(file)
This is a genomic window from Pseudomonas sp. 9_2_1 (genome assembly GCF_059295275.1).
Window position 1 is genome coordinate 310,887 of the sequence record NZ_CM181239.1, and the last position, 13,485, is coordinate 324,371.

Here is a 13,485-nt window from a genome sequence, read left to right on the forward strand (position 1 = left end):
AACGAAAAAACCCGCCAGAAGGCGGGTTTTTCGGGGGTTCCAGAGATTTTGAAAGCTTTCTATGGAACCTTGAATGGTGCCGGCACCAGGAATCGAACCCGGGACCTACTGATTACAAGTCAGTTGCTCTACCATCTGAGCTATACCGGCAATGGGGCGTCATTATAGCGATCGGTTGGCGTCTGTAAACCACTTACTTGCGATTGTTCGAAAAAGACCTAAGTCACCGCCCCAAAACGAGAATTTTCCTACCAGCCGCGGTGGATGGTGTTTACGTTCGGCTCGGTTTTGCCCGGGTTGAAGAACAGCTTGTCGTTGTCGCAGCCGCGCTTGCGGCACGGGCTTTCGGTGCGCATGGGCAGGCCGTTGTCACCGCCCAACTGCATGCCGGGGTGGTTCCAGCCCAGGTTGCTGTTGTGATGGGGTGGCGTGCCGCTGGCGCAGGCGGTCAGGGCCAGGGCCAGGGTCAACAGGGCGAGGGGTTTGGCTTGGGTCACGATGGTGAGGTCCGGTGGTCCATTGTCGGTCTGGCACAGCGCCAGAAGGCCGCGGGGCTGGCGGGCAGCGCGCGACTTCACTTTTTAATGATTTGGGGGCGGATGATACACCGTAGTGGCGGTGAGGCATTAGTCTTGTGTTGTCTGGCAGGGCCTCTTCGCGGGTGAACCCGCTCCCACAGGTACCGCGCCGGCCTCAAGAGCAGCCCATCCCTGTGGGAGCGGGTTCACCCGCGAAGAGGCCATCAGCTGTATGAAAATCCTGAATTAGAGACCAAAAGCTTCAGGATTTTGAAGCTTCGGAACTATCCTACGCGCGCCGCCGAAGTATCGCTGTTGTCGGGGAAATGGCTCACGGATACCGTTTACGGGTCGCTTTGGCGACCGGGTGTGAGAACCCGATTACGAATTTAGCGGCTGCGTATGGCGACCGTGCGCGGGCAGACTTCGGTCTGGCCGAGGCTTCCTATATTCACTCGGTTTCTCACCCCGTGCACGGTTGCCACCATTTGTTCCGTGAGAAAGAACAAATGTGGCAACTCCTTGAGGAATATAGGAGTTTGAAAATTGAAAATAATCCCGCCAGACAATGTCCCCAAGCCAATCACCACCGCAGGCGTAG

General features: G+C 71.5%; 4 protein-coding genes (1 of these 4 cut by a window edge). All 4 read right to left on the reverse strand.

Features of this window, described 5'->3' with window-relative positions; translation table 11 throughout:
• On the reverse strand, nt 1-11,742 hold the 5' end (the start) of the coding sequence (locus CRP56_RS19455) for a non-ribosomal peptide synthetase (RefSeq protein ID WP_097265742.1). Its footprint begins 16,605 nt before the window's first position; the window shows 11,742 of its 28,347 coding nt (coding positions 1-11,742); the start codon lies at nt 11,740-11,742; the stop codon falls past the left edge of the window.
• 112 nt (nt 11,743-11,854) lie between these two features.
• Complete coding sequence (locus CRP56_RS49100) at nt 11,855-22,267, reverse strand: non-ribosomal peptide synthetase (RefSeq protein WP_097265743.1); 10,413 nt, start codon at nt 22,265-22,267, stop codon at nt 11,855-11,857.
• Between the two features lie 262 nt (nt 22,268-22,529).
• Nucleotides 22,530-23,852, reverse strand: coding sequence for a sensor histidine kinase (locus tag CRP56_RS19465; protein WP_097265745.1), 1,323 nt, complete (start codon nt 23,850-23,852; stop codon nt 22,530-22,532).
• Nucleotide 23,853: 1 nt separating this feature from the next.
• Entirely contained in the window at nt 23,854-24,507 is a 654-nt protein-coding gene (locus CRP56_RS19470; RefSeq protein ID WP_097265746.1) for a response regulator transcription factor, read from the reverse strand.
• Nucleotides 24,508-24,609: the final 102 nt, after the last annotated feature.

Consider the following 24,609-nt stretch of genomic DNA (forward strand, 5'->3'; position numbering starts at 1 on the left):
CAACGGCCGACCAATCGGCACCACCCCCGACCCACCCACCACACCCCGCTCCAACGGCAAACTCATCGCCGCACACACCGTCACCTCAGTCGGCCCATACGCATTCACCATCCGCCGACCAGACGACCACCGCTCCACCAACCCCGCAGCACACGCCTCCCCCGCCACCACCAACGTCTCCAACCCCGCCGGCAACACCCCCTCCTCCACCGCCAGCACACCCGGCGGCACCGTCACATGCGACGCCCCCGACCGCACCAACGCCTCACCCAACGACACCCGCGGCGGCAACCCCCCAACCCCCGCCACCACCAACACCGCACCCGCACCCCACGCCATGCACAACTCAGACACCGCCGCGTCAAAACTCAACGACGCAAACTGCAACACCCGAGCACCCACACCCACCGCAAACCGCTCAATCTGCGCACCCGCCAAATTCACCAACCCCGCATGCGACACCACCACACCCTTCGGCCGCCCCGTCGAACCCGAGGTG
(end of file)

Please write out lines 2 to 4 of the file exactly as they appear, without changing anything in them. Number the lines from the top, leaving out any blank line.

Window position 1 is genome coordinate 310,887 of the sequence record NZ_CM181239.1, and the last position, 13,485, is coordinate 324,371.

Here is a 13,485-nt window from a genome sequence, read left to right on the forward strand (position 1 = left end):
AACGAAAAAACCCGCCAGAAGGCGGGTTTTTCGGGGGTTCCAGAGATTTTGAAAGCTTTCTATGGAACCTTGAATGGTGCCGGCACCAGGAATCGAACCCGGGACCTACTGATTACAAGTCAGTTGCTCTACCATCTGAGCTATACCGGCAATGGGGCGTCATTATAGCGATCGGTTGGCGTCTGTAAACCACTTACTTGCGATTGTTCGAAAAAGACCTAAGTCACCGCCCCAAAACGAGAATTTTCCTACCAGCCGCGGTGGATGGTGTTTACGTTCGGCTCGGTTTTGCCCGGGTTGAAGAACAGCTTGTCGTTGTCGCAGCCGCGCTTGCGGCACGGGCTTTCGGTGCGCATGGGCAGGCCGTTGTCACCGCCCAACTGCATGCCGGGGTGGTTCCAGCCCAGGTTGCTGTTGTGATGGGGTGGCGTGCCGCTGGCGCAGGCGGTCAGGGCCAGGGCCAGGGTCAACAGGGCGAGGGGTTTGGCTTGGGTCACGATGGTGAGGTCCGGTGGTCCATTGTCGGTCTGGCACAGCGCCAGAAGGCCGCGGGGCTGGCGGGCAGCGCGCGACTTCACTTTTTAATGATTTGGGGGCGGATGATACACCGTAGTGGCGGTGAGGCATTAGTCTTGTGTTGTCTGGCAGGGCCTCTTCGCGGGTGAACCCGCTCCCACAGGTACCGCGCCGGCCTCAAGAGCAGCCCATCCCTGTGGGAGCGGGTTCACCCGCGAAGAGGCCATCAGCTGTATGAAAATCCTGAATTAGAGACCAAAAGCTTCAGGATTTTGAAGCTTCGGAACTATCCTACGCGCGCCGCCGAAGTATCGCTGTTGTCGGGGAAATGGCTCACGGATACCGTTTACGGGTCGCTTTGGCGACCGGGTGTGAGAACCCGATTACGAATTTAGCGGCTGCGTATGGCGACCGTGCGCGGGCAGACTTCGGTCTGGCCGAGGCTTCCTATATTCACTCGGTTTCTCACCCCGTGCACGGTTGCCACCATTTGTTCCGTGAGAAAGAACAAATGTGGCAACTCCTTGAGGAATATAGGAGTTTGAAAATTGAAAATAATCCCGCCAGACAATGTCCCCAAGCCAATCACCACCGCAGGCGTAG